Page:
Finished my condensed summer course (math) and I’ve gone fishing for the weekend. Whoooo.. Enjoy your weekend, like I will. 🙂
Archive for June, 2006
I used to use a script to copy my files from my digital camera memory card to my computer. Since recent Ubuntu releases use gnome-volume-manager to automatically prompt you with a Photo Import dialog when you insert your memory card, I never bothered using my script.
If it was just a memory card over USB (as opposed to a digital camera over USB), then all this would do is open the memory card’s DCIM folder in gthumb and you would have to manually copy the files over. This has irritated me for a while, because I wanted the process to be as automated as possible. So… I spent most of the night battling Bash and playing with Zenity to create a new script. Behold!
Once installed, after you click Import Photos, you should get this screen to select the destination forlder.
Once you’ve done that, it should jump straight to copying the files.
When it’s finished, it will ask you if you want to browse the fresh files with your favourite photo program, which you set in the script.
Clicking OK will open the destination directory in your program of choice (gthumb, by default). Clicking Cancel will put a notification in the notification area with a bubble saying where the photos were copied to.
My old script also used jhead to rename the files according to date in the EXIF data, but I didn’t want to create a dependency on jhead. Maybe I’ll add that later, as an option.
…couldn’t be simpler.
- Download the script to a sensible place. (I use
- Make sure you have executable permissions on it.
chmod +x import-photos
- Go to gnome-volume-properties and change the command for Digital Camera from
to the path to the import-photos script with the same parameter
- You should be done. 🙂
Guess I’d better study for my math midterm, now. 🙁
Looks like this issue (lack of USB mass storage support in gphoto2) can be resolved simply by using bleeding-edge libgphoto2 package in Dapper. *gasp!* Davyd has built some packages and reports success. (Too bad I read his entry after writing the script….) Actually, I’m not sure I won’t continue using this script; it has some advantages. Maybe.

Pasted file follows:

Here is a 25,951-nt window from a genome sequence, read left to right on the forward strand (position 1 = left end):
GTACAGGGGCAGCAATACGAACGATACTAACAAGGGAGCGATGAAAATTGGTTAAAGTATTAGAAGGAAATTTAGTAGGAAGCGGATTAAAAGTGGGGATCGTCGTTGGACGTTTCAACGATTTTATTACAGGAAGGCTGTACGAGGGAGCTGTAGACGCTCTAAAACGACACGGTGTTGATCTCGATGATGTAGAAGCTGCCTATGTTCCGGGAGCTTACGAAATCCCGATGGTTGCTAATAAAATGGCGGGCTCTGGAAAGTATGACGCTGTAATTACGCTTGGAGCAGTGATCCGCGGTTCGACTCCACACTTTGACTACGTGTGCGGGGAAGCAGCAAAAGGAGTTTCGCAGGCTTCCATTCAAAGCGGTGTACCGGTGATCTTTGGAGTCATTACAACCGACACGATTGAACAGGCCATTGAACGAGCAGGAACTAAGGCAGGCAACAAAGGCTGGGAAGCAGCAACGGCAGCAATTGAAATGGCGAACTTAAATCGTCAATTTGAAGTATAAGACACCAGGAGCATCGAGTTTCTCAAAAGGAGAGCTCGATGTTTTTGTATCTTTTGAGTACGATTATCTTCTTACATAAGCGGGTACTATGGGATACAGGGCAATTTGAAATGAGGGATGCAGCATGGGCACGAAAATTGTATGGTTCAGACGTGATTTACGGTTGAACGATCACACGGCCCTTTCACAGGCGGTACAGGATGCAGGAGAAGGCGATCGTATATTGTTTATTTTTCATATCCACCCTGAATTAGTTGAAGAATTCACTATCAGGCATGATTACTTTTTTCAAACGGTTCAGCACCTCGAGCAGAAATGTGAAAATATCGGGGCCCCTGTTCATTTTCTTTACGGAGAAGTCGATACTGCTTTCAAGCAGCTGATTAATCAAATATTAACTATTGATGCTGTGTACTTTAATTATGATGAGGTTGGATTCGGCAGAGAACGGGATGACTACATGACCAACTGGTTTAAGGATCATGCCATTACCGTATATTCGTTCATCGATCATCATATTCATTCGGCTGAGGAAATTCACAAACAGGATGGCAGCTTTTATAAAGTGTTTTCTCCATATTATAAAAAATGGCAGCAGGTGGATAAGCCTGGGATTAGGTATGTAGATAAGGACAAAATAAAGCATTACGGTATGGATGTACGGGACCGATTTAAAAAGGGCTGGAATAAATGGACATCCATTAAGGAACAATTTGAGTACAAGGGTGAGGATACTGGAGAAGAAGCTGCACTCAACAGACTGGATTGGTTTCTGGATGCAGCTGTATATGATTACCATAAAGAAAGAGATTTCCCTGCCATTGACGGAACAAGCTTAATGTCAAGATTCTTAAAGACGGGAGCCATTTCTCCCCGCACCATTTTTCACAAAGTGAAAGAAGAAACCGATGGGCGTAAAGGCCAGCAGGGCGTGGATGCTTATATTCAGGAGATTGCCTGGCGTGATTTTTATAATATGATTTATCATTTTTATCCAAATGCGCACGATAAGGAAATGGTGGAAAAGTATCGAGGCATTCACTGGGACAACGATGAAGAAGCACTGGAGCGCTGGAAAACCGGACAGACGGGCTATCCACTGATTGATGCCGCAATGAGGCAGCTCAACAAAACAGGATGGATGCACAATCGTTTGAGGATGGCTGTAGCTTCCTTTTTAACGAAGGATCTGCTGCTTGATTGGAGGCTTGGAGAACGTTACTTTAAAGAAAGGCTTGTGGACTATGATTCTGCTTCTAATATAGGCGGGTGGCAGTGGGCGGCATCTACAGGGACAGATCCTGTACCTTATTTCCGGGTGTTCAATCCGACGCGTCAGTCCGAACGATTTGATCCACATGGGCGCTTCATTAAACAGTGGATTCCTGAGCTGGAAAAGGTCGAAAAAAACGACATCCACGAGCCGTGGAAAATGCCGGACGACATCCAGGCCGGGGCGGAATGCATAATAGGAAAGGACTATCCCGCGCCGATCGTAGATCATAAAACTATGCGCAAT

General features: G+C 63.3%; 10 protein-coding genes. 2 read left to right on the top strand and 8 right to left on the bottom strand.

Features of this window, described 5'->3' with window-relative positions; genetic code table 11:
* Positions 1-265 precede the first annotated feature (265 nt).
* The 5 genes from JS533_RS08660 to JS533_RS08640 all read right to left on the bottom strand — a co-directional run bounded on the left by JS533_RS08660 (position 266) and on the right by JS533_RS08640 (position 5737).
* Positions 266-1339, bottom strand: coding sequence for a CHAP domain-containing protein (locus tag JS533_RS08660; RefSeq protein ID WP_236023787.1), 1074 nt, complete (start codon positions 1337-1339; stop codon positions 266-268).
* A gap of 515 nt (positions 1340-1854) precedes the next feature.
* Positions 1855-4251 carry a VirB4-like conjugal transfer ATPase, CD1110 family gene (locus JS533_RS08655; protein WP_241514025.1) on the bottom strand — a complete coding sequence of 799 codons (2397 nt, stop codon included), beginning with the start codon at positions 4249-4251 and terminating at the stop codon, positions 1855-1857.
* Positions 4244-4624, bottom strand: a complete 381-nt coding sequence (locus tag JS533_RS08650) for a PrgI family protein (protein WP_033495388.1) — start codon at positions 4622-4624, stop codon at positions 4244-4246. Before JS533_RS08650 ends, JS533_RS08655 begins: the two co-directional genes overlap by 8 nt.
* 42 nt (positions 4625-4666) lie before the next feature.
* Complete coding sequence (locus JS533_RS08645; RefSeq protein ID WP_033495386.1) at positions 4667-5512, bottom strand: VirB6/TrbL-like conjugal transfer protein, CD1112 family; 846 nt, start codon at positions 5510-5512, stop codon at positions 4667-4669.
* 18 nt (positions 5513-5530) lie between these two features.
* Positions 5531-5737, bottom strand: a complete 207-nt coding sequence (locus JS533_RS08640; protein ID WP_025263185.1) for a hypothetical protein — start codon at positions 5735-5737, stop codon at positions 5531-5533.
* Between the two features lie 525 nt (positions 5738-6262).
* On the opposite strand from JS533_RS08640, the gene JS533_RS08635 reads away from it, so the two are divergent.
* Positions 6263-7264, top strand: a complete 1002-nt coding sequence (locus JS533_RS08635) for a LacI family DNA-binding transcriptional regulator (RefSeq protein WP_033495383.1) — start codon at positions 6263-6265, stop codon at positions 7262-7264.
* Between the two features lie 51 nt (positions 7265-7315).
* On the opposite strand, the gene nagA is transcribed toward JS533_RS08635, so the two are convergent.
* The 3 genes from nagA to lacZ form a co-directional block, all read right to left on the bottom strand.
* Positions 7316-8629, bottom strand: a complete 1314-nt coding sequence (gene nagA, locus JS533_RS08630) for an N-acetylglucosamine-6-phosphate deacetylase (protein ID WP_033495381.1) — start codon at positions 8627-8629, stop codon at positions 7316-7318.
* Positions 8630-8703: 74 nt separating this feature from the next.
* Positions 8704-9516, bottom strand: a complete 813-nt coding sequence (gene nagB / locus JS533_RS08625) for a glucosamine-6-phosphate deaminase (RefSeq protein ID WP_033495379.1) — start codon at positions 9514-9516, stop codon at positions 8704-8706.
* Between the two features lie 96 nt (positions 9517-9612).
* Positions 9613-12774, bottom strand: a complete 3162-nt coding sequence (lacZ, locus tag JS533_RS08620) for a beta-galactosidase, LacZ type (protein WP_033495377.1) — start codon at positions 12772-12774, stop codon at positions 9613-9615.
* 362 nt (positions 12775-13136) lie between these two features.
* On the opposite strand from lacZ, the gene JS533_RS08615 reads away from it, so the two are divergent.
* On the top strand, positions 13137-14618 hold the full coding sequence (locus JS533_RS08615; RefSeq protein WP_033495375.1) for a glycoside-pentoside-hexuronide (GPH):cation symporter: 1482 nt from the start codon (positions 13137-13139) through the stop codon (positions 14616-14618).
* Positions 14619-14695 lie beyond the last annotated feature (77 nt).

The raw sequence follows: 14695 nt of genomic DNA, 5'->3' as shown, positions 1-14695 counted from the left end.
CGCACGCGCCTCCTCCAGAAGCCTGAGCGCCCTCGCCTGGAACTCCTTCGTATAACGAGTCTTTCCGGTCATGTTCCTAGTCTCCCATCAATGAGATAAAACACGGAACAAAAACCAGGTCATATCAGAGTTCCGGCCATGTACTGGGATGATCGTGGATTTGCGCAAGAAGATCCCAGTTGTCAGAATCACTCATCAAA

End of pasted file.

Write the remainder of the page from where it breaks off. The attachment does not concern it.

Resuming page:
The first thing I want to do with pictures on my memory card is get them off of the memory card! I don’t need to see them, I’ll browse and edit them locally – it’s faster. The script currently copies all .jpg, .avi, .mov, and .mpg files found in the DCIM folder (and subfolders). As soon as the script has finished, I can unmount my memory card and plug it back into my camera, where it belongs. I don’t have to copy movie files in a seperate step. I will definitely try out the packages when I get a bit of time, though, because I honestly don’t know what I’m missing. Does it gphoto2 copy .avi files?
Regardless, it was a good experience writing it. 🙂
So I’ve been doing some research on OSS. I’m trying to prepare a presentation on the topic. Originally, I was planning on doing “Open Source Development” (ridiculously ironic considering the amount of OSS development I do…) but before I get into that, I wanted to be clear on what “Open Source” actually was. I’ve had a big interest in OSS and followed it for quite a while, but I’ve never bothered to become familiar with terms and licenses and history. It’s really quite interesting, but pretty overwhelming. I think I may have to change it to “An Introduction to OSS.” Which is fine, I guess.
So far, I’ve got lots of notes on different licenses, examples of software and bits of history about the software. I hope to incorporate some information and history on the figureheads of the “movement,” as it’s really interesting. At least, I find it really interesting. I’d also like to go over culture (goes with licenses), OSS development models, and development tools.
Anyways, I’m curious, if you are not terribly familiar with OSS (or even if you are), what are some topics you’d like to see in a presentation about OSS? Anything specific to development? Add your suggestions to the comments on this post.
I’ll end with this amusing quote from gnu.org:
Publishers often refer to prohibited copying as “piracy.” In this way, they imply that illegal copying is ethically equivalent to attacking ships on the high seas, kidnapping and murdering the people on them.
If you don’t believe that illegal copying is just like kidnapping and murder, you might prefer not to use the word “piracy” to describe it. Neutral terms such as “prohibited copying” or “unauthorized copying” are available for use instead. Some of us might even prefer to use a positive term such as “sharing information with your neighbor.”
Man, I should make an effort to read the news or something, more often. The highest I remember hearing the CDN dollar at, in recent years, has been about $0.80 US. I had NO idea it was above $0.90 US! Holy crap… time to plan a road trip down to the states, for the summer. And now, ?1000 JPN Yen is not even $10 CDN! When I was in Japan, it was almost $12 CDN. That’s HUGE. Converting “values” would have been so much easier… and affordable!